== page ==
Protecting our livelihoods with a voice on the job
CODE-CWA Newsletter: February 2, 2024
Layoffs at Microsoft
Microsoft has announced that it will be laying off 1,900 video game workers. This announcement makes clear that, even when you work at a successful company in an extremely profitable industry, your livelihood is not protected without a voice on the job.
While CWA-represented members at Zenimax, Raven, and Blizzard Albany will not be impacted by these cuts, we are heartbroken that the lives of so many dedicated and talented video game workers will be disrupted.
Every video game worker deserves not only their fair share, but also the peace of mind that comes from having a say over the impact of job cuts.
Through organizing, workers have established basic workplace practices that are now common—from the eight-hour work day to the five-day workweek. By coming together and exercising their right to organize, workers in the video game industry can make layoff protections standard practice for all workers. This is the power of organizing.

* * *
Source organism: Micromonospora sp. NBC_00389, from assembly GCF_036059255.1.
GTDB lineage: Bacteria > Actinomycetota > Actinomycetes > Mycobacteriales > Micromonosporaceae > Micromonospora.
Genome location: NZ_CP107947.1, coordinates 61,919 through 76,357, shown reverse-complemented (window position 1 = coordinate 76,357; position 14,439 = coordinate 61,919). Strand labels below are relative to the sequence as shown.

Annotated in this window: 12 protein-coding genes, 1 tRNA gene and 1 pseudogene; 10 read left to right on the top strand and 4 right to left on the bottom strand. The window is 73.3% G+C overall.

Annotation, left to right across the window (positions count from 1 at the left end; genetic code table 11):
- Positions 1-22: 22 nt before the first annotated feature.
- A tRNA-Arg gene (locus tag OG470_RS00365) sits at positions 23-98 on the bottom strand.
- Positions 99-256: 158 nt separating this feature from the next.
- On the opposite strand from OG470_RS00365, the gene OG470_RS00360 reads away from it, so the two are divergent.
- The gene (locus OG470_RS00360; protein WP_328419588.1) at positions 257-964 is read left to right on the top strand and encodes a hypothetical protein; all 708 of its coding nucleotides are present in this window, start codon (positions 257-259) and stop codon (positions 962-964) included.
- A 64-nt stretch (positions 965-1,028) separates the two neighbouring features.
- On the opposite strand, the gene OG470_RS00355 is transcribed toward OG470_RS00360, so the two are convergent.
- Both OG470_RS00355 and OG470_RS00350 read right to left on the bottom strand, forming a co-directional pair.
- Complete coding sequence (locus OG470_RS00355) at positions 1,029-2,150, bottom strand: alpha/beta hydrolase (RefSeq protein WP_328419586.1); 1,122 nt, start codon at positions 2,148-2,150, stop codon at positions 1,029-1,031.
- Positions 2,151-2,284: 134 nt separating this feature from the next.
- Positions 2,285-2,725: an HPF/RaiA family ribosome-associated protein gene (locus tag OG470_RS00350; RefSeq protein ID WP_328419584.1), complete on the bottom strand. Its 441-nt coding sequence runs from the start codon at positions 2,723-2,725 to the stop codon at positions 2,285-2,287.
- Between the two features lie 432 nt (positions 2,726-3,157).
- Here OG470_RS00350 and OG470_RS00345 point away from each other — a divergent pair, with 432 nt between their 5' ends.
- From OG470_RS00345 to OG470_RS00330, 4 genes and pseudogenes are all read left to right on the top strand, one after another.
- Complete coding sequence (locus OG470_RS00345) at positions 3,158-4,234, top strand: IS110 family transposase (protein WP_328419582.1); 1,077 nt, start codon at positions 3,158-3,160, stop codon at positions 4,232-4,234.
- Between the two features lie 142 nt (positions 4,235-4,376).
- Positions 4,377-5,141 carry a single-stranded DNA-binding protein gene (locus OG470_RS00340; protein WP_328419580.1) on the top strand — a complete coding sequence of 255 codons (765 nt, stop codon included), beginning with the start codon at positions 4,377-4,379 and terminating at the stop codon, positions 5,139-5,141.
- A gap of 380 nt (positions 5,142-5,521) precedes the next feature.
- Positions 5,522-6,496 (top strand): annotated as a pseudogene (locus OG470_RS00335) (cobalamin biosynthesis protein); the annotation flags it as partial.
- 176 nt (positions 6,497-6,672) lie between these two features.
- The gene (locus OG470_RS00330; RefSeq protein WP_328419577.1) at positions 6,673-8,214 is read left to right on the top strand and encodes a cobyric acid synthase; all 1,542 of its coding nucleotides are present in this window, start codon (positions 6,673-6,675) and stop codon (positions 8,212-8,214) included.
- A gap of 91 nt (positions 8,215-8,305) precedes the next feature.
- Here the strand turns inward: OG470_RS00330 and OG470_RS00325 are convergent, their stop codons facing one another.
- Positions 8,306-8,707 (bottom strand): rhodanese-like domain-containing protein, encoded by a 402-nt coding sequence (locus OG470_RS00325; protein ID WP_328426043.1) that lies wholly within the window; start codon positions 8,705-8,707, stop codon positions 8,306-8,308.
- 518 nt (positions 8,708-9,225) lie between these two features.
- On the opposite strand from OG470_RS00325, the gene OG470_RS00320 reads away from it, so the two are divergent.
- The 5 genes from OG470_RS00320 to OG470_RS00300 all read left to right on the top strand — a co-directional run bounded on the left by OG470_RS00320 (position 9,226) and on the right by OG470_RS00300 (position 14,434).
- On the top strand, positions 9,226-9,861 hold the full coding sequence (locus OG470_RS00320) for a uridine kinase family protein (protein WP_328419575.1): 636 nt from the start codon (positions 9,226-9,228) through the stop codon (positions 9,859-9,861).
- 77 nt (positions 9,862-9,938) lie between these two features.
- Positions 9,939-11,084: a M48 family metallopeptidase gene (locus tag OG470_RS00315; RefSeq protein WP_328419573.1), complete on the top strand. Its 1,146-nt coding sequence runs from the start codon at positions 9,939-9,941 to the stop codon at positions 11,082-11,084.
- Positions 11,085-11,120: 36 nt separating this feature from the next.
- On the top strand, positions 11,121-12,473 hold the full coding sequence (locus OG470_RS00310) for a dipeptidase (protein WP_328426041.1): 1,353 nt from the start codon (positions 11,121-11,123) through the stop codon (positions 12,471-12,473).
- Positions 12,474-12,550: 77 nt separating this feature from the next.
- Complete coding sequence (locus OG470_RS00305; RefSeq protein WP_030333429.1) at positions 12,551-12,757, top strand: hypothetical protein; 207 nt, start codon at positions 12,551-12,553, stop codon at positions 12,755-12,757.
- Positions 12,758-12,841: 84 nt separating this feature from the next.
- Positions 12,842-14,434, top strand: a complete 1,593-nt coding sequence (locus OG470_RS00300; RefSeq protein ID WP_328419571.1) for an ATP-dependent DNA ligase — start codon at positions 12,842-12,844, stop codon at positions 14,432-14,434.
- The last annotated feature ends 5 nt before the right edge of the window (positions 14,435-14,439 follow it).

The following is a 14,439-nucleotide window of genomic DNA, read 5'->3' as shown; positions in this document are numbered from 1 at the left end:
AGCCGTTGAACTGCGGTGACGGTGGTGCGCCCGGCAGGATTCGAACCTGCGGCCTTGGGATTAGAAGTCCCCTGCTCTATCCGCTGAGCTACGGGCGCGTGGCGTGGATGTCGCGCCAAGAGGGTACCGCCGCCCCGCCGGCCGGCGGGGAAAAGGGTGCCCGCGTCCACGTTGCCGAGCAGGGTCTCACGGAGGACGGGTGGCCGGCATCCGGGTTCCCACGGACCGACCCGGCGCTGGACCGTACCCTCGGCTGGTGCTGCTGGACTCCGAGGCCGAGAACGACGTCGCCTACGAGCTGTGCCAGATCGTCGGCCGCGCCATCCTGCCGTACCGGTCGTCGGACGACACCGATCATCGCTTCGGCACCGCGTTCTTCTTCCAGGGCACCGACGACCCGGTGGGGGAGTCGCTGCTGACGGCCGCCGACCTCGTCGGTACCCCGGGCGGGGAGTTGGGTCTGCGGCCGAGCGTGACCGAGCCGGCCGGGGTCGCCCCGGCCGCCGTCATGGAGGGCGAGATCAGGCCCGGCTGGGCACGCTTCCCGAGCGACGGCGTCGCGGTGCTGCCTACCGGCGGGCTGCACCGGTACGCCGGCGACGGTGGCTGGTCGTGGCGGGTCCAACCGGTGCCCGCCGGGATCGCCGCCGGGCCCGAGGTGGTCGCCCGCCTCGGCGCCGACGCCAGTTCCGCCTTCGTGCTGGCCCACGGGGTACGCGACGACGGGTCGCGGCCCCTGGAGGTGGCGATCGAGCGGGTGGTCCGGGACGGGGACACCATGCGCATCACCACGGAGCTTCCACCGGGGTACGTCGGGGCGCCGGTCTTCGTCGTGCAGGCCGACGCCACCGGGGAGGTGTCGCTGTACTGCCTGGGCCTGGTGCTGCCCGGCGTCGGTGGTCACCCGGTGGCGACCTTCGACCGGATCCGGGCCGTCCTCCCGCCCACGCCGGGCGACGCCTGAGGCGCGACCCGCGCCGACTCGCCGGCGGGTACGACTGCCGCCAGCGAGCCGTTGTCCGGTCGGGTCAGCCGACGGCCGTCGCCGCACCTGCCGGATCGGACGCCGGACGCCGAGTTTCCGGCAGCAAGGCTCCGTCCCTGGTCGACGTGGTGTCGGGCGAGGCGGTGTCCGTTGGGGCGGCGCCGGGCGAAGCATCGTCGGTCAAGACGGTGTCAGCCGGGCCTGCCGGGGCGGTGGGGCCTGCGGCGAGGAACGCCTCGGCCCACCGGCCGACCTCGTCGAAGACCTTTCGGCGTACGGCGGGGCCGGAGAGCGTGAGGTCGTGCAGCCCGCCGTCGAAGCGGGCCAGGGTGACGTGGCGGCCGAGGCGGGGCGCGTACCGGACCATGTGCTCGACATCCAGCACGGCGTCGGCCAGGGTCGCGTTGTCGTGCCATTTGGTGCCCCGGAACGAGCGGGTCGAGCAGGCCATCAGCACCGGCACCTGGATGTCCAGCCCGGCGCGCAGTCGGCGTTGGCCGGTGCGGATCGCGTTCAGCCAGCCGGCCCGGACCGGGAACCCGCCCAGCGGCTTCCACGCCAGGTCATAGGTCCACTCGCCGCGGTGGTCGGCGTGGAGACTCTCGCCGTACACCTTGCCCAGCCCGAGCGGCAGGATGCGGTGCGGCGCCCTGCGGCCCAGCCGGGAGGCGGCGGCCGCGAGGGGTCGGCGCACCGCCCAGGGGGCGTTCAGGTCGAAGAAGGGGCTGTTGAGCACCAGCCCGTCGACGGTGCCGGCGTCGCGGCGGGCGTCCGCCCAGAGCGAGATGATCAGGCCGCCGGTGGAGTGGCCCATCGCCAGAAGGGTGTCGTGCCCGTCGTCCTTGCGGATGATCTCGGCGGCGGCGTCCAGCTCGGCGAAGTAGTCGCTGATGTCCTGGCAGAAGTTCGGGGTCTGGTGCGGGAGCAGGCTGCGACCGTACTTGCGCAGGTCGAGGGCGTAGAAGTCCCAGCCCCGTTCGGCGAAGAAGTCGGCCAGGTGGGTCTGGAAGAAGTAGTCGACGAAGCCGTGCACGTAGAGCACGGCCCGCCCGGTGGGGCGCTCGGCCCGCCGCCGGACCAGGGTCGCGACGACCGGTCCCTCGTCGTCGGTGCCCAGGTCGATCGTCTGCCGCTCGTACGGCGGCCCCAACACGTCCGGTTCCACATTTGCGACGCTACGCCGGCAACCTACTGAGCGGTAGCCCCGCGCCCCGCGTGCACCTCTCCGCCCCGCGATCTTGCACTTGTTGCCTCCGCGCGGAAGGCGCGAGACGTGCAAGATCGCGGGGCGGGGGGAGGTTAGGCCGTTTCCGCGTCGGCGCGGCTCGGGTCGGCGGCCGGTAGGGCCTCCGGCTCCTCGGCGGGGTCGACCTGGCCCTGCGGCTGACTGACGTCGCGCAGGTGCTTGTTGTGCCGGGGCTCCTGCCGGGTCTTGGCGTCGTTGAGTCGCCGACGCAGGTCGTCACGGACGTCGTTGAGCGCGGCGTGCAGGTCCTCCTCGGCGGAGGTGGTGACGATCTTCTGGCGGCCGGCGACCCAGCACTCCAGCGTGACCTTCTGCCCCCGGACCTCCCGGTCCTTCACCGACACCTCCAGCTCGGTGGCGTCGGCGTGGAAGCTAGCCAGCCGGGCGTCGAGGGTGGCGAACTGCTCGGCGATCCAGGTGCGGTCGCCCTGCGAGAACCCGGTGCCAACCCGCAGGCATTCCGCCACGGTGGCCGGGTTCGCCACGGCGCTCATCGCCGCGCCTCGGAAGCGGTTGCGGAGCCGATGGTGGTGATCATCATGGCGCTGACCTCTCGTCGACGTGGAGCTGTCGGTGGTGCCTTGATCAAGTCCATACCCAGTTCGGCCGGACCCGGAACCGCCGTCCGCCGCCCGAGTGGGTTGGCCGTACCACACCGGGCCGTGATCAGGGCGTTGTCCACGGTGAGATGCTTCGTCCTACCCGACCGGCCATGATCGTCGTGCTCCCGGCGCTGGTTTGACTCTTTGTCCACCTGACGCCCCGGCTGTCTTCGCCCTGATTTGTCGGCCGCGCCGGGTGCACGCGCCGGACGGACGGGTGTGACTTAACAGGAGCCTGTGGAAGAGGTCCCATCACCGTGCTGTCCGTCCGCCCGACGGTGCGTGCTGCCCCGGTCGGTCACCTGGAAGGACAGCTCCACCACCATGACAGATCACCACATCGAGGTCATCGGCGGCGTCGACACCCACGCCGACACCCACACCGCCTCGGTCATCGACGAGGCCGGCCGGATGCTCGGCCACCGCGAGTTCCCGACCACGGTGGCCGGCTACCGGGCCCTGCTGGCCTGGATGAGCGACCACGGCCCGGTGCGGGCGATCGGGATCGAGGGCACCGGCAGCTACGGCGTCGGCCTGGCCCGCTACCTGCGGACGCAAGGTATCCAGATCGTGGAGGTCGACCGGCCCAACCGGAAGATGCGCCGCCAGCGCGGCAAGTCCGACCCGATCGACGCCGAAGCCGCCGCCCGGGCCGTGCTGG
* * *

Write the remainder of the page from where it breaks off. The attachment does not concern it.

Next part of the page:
We will continue to support workers at Microsoft and across the video game industry who want to have a union voice on the job.
Trader Joe’s is joining Elon Musk’s SpaceX in arguing that the National Labor Relations Board (NLRB), which is prosecuting cases against both companies, is unconstitutional. The NLRB is the federal agency that protects the rights of private sector employees to join together to improve their wages and working conditions.
January 29, 1889 – Six thousand railway workers strike for a union and the end of the 18-hour day.
January 29, 2009 – The Lilly Ledbetter Fair Pay Act is signed into law by President Obama. The Fair Pay Act stipulates that the 180-day statute of limitations for filing an equal-pay lawsuit regarding pay discrimination resets with each new paycheck affected by that discriminatory action.
January 31, 1978 – After scoring successes with representation elections conducted under the protective oversight of the California Agricultural Labor Relations Board, the United Farm Workers of America officially ends its historic table grape, lettuce, and wine boycotts.
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